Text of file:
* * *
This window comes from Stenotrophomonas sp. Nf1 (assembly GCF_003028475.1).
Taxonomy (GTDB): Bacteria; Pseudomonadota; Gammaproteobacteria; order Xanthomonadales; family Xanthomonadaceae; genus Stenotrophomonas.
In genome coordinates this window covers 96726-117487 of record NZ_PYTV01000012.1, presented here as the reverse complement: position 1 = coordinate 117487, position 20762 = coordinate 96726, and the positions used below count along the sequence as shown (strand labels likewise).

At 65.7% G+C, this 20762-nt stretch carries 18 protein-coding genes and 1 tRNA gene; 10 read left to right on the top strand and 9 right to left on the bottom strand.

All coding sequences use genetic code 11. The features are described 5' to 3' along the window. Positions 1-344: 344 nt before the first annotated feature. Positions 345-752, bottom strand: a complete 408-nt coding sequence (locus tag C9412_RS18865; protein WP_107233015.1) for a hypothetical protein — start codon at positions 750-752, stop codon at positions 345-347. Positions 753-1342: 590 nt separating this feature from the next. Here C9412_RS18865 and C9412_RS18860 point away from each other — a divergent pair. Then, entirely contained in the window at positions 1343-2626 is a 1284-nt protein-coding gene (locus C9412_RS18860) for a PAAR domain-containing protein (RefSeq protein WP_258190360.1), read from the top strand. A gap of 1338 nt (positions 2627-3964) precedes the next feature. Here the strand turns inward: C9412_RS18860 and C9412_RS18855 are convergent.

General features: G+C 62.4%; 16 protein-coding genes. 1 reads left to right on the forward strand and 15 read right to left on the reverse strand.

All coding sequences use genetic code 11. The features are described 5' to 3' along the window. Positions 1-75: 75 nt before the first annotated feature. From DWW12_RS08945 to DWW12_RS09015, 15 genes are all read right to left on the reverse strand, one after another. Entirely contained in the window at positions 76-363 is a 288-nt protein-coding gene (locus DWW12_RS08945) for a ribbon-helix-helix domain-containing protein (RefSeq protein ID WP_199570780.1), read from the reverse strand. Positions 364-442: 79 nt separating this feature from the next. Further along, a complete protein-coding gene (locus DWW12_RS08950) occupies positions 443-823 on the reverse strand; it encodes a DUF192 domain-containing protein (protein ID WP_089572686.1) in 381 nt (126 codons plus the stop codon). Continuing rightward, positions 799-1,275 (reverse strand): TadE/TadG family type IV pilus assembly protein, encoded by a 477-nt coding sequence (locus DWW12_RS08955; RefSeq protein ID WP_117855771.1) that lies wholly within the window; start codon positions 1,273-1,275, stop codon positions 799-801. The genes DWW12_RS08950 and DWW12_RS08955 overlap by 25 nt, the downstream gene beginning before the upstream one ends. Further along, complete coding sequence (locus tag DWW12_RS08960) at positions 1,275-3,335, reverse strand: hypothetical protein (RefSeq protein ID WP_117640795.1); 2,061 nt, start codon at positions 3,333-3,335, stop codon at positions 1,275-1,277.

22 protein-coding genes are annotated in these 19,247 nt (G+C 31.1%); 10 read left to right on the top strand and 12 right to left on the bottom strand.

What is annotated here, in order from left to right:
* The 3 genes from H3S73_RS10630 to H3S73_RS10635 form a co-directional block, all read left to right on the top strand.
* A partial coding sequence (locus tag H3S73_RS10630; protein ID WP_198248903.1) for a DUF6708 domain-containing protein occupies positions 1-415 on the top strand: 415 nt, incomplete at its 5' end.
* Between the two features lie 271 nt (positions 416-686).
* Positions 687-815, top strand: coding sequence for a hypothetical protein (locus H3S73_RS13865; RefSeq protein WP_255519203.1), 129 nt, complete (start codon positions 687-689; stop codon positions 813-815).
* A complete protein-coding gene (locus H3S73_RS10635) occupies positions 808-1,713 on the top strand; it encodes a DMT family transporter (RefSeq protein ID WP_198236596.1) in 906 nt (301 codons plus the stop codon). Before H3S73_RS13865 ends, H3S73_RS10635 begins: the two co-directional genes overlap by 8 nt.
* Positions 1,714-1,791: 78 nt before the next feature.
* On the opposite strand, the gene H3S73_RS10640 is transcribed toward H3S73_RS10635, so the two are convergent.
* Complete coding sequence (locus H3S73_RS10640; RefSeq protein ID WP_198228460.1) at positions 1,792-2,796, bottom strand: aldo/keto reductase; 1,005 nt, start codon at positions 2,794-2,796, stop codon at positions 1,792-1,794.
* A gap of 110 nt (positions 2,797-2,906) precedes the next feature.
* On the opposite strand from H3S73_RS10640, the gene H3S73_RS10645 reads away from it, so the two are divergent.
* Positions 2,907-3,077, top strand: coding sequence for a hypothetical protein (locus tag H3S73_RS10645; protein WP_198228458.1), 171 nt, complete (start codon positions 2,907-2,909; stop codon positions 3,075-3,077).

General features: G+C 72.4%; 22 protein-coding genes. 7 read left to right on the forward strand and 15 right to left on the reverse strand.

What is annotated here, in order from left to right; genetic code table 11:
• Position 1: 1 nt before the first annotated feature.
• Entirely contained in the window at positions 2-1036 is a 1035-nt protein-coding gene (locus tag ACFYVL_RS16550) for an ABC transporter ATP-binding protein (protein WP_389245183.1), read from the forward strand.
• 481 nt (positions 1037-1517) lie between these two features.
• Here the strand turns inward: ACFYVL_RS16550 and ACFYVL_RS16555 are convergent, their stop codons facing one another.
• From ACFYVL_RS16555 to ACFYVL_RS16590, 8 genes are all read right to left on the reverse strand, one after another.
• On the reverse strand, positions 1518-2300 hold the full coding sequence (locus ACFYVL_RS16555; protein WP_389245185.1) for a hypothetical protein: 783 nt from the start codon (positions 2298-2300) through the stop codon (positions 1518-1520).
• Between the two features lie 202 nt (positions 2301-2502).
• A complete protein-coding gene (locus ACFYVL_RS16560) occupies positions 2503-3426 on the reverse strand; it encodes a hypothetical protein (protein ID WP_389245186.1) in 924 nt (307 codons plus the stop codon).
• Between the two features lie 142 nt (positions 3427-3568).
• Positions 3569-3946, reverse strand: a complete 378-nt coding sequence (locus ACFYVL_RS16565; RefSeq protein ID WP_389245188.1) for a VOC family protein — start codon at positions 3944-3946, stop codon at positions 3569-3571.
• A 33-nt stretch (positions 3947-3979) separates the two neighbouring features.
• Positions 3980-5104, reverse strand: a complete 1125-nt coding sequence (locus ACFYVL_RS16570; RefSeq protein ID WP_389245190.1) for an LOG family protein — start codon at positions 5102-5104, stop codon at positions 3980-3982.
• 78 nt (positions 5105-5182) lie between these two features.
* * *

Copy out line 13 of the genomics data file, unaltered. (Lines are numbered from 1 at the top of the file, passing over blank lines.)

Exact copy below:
* Positions 687-815, top strand: coding sequence for a hypothetical protein (locus H3S73_RS13865; RefSeq protein WP_255519203.1), 129 nt, complete (start codon positions 687-689; stop codon positions 813-815).